The television set had big, round clunky nobs. The only channels they could pick up were three networks, PBS and two other oddballs. This was the norm in the late 60’s, early 70’s. I suppose that we could have easily afforded another TV but it didn’t really enter our minds as an option. The house of one of my friends had sets in multiple rooms with each person watching what they wanted, by themselves. This house did not feel as lively as ours.

There was definitely a hierarchy of who got to choose the channel, which I was on the bottom of, but that usually didn’t bother anyone too much… HOWEVER…There was a great rip in the fabric of the universe caused by the five-o-clock news being on at the same time as Gilligan’s Island. Dad HAD to watch the five-o-clock news. It was written in stone. He was especially interested in the weather report, near the end. Now, on the surface, one wouldn’t think that this would be the cause of any tug-of-war: top of the food chain verses the bottom, no debate, get over it. The problem was: dad would always fall asleep the moment after the news started. The legal intricacies of this case were numerous. If dad was asleep, which was a certainty, shouldn’t the hierarchy roll down to me? I thought ‘yes’, but as soon as I would change the channel, dad would immediately wake up, say “turn it back”, then would quickly nod right back to sleep again.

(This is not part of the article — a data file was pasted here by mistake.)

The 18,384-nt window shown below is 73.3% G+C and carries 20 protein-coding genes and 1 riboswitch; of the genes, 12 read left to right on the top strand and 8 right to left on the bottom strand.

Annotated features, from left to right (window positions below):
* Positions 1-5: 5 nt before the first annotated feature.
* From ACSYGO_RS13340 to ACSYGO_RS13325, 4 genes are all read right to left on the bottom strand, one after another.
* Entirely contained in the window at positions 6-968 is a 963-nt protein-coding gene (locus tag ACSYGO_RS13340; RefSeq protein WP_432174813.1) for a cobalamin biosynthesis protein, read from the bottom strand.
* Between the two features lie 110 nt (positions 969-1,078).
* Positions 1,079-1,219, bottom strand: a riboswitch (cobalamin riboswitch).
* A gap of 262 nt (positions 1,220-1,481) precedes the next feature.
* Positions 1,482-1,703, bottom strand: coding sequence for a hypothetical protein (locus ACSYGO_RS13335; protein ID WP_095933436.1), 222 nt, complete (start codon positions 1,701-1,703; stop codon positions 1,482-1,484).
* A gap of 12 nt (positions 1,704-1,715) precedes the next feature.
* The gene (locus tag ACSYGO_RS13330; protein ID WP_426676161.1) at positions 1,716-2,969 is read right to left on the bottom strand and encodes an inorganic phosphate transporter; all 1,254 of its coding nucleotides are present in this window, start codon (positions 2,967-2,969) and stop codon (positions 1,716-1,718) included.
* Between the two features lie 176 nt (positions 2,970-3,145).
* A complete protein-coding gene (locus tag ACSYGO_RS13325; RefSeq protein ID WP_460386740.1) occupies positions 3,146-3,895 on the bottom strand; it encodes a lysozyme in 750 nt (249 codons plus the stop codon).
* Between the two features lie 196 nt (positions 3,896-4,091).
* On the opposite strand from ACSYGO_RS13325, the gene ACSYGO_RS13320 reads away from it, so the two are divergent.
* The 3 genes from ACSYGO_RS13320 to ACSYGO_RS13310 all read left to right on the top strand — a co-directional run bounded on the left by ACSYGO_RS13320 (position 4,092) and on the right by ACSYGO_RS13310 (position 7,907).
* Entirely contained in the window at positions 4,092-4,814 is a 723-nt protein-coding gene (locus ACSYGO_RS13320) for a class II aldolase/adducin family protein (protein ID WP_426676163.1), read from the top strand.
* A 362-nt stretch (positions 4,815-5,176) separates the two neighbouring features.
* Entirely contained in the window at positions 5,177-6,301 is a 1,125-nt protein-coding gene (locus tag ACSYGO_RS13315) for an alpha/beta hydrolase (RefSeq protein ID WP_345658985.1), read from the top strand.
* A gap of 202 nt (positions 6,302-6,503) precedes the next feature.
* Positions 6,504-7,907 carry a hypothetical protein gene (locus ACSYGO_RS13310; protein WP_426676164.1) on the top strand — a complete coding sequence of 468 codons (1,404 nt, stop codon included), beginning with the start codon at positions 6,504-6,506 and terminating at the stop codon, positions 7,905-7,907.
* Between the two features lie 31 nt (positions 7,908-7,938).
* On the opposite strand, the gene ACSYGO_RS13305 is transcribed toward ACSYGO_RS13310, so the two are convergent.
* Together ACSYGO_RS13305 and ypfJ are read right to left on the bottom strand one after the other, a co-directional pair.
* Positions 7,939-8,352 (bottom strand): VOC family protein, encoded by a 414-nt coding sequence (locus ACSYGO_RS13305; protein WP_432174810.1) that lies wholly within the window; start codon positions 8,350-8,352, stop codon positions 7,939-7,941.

I even tried things like slowly turning the volume all the way down, ever so gently turning the big channel knob, and then easing the volume back up. It never worked! Something about Gilligan’s Island would wake him up. That and the weather report.

I watched Gilligan’s Island later as an adult, one time, and I do have to admit, how did we watch such crap?